SEED deserves skepticism, not applause
June 12, 2008 · Updated 4:21 PM
We range from skeptical to outright critical of the Port of Bremertons much-vaunted SEED project. Which goes a long way toward explaining why the spectacle of Gov. Christine Gregoire sharing the stage last week with officials from the port, Kitsap County, SEED and local environmental interests applauding the fledgling development had us rolling our eyes.
Perhaps the irony of the occasion was lost on Gregoire, who earlier this spring politely but firmly encouraged International Speedway Corp. to take its business elsewhere, and North Kitsap Commissioner Chris Endresen, who had the gall to couch her objections to the track in economic terms. But it wasnt lost on us, and we hope not on Kitsap County voters.
By way of explanation, SEED stands for Sustainable Energy Economic Development, and the project is envisioned as a themed office park/incubator for companies trying to market alternative energy sources. Or claiming to anyway.
As planned, SEED will be situated on 75 acres and its supporters including its mastermind, former Central Kitsap Commissioner Tim Botkin claim the project will generate up to 2,000 jobs upon its completion.
Well believe that when we see it. For the moment, however, were still digesting by the unbridled hypocrisy of people like Endresen, who steadfastly maintained her objection to ISC building a NASCAR track in Kitsap County was rooted in her reluctance to approve public financing for a private enterprise.
Leaving aside the now-moot point of whether or not ISCs financing plan actually constituted public financing, theres no getting around the fact that SEED, by definition, depends on heavy doses of taxpayer money funneled into the pockets of private companies and individuals to include Botkin, Endresens former colleague on the board of county commissioners.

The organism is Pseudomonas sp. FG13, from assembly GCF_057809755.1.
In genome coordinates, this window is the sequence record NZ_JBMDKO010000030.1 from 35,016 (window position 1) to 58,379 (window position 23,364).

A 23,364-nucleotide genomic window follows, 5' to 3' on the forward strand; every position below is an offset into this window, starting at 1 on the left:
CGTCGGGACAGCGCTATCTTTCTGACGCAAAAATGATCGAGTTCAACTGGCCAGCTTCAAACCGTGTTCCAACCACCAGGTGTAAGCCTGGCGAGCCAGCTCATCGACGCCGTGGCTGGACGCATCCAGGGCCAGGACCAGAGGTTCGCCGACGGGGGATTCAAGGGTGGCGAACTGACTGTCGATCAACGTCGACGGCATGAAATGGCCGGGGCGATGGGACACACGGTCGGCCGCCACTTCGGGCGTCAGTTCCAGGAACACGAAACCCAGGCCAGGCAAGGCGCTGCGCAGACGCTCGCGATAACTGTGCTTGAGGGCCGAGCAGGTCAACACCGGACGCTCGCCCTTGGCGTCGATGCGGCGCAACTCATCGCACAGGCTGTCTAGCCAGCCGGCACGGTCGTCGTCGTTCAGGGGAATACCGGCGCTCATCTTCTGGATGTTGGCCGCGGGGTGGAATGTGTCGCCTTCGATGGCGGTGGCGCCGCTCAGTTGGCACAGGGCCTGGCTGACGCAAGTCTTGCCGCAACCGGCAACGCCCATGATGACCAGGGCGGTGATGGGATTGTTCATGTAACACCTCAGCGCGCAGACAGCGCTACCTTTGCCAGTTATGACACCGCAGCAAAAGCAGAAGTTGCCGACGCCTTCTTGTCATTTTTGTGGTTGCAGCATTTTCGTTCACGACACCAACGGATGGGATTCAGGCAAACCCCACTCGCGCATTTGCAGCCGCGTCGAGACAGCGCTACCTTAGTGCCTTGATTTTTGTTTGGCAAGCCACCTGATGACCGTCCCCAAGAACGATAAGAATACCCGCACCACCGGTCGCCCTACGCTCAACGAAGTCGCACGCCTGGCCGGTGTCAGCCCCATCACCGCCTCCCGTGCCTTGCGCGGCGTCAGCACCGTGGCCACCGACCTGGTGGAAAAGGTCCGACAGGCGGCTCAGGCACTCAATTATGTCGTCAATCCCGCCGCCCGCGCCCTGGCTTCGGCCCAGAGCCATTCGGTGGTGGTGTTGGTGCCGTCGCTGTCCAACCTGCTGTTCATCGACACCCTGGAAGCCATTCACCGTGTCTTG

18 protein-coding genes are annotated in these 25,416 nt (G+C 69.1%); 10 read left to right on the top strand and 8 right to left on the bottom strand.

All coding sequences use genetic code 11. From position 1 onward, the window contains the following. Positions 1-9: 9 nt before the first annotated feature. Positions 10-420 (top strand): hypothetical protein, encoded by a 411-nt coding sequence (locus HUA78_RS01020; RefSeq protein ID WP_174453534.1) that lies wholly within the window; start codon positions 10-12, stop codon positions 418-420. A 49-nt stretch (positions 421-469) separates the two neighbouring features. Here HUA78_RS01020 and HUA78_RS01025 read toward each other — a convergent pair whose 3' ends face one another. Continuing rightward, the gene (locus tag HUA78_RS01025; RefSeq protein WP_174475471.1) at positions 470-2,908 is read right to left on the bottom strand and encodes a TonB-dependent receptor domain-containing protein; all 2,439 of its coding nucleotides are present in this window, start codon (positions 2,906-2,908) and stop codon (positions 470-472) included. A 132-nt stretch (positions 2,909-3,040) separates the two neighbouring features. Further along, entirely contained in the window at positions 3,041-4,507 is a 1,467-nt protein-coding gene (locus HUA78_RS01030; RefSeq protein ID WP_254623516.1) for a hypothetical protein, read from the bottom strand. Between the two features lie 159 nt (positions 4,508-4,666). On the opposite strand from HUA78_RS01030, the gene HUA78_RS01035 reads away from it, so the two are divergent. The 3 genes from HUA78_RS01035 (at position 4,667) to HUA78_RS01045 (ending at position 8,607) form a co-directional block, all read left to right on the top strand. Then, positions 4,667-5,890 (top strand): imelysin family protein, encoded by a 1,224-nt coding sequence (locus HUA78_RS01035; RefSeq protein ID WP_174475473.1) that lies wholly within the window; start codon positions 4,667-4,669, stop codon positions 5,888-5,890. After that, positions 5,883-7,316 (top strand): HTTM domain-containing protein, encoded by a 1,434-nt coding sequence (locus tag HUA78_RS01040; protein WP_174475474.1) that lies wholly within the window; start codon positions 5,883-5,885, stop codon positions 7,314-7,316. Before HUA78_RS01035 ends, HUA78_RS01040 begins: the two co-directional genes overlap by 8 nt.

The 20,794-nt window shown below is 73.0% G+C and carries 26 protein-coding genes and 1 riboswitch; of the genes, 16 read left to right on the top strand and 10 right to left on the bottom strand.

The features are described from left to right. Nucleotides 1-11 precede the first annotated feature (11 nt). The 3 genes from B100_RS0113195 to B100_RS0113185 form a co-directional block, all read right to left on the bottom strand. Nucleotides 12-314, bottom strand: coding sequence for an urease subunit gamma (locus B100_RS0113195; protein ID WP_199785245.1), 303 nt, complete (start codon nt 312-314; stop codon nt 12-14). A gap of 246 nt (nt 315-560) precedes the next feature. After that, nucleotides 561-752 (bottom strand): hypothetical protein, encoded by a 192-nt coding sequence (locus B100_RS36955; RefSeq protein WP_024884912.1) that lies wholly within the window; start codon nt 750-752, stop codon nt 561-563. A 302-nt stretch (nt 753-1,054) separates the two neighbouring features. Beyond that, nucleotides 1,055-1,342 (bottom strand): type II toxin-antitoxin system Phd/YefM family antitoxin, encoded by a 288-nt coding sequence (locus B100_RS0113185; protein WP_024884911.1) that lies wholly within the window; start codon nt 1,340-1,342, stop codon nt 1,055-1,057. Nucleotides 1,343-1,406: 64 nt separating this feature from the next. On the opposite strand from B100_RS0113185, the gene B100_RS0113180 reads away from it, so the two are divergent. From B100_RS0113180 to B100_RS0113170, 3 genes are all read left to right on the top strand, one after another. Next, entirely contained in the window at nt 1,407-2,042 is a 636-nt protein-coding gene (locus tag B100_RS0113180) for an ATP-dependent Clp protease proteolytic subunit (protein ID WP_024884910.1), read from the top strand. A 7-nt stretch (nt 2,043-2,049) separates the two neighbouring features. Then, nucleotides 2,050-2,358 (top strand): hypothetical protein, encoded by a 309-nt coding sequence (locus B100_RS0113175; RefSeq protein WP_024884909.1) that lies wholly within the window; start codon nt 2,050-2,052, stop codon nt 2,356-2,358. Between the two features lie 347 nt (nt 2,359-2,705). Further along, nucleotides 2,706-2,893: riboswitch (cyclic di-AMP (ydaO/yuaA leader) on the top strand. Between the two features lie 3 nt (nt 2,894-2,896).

Why are public subsidies so unpalatable in the one case but completely justified in the other? The most charitable explanation we can offer is that people who slavishly support the SEED concept but fought against NASCAR just prefer one to the other. But thats an inadequate enough explanation for laymen; its completely unacceptable for leaders like Endresen and, apparently, Gregoire.
Simply put, on those rare occasions when public-private partnerships do make sense, the determining factor ought always to be whether the investment of taxpayer monies figures to bring a financial reward. By that standard, SEED doesnt even deserve to be mentioned in the same breath with NASCAR.
Whatever your opinion of stock car racing, its hard to look around the country at what has become the nations second-most-popular spectator sport and make the case that it isnt thriving economically not that track opponents didnt give it the old college try, though.
By contrast, if environmentally friendly energy technologies held similar prospects for profitable returns at the moment, entrepreneurs such as those envisioned for SEED would be refusing all offers for partnership. The fact that theyre willing eager, in fact to take public money should be a dead giveaway about what sort of a return Kitsap residents can expect on their investment in SEED.
In short, ISC asked for public money to help build the track because it was a strong enough bargaining position to make such a demand. Tenants in SEED, however, want public money because what theyre offering is in the minds of willing investors, at least too risky a proposition. So which opportunity did Kitsap County embrace, and which did it confound and harass until the opportunity eventually disappeared?
Whatever vision for Kitsap County Gov. Gregoire came here last week to celebrate, we dont share it. Maybe were just old-fashioned, but our view is that if you want to invest in shaky, unproven ideas, you should do so with your own money. But when youre using taxpayer money, you look for a proposition with a proven track record, so to speak.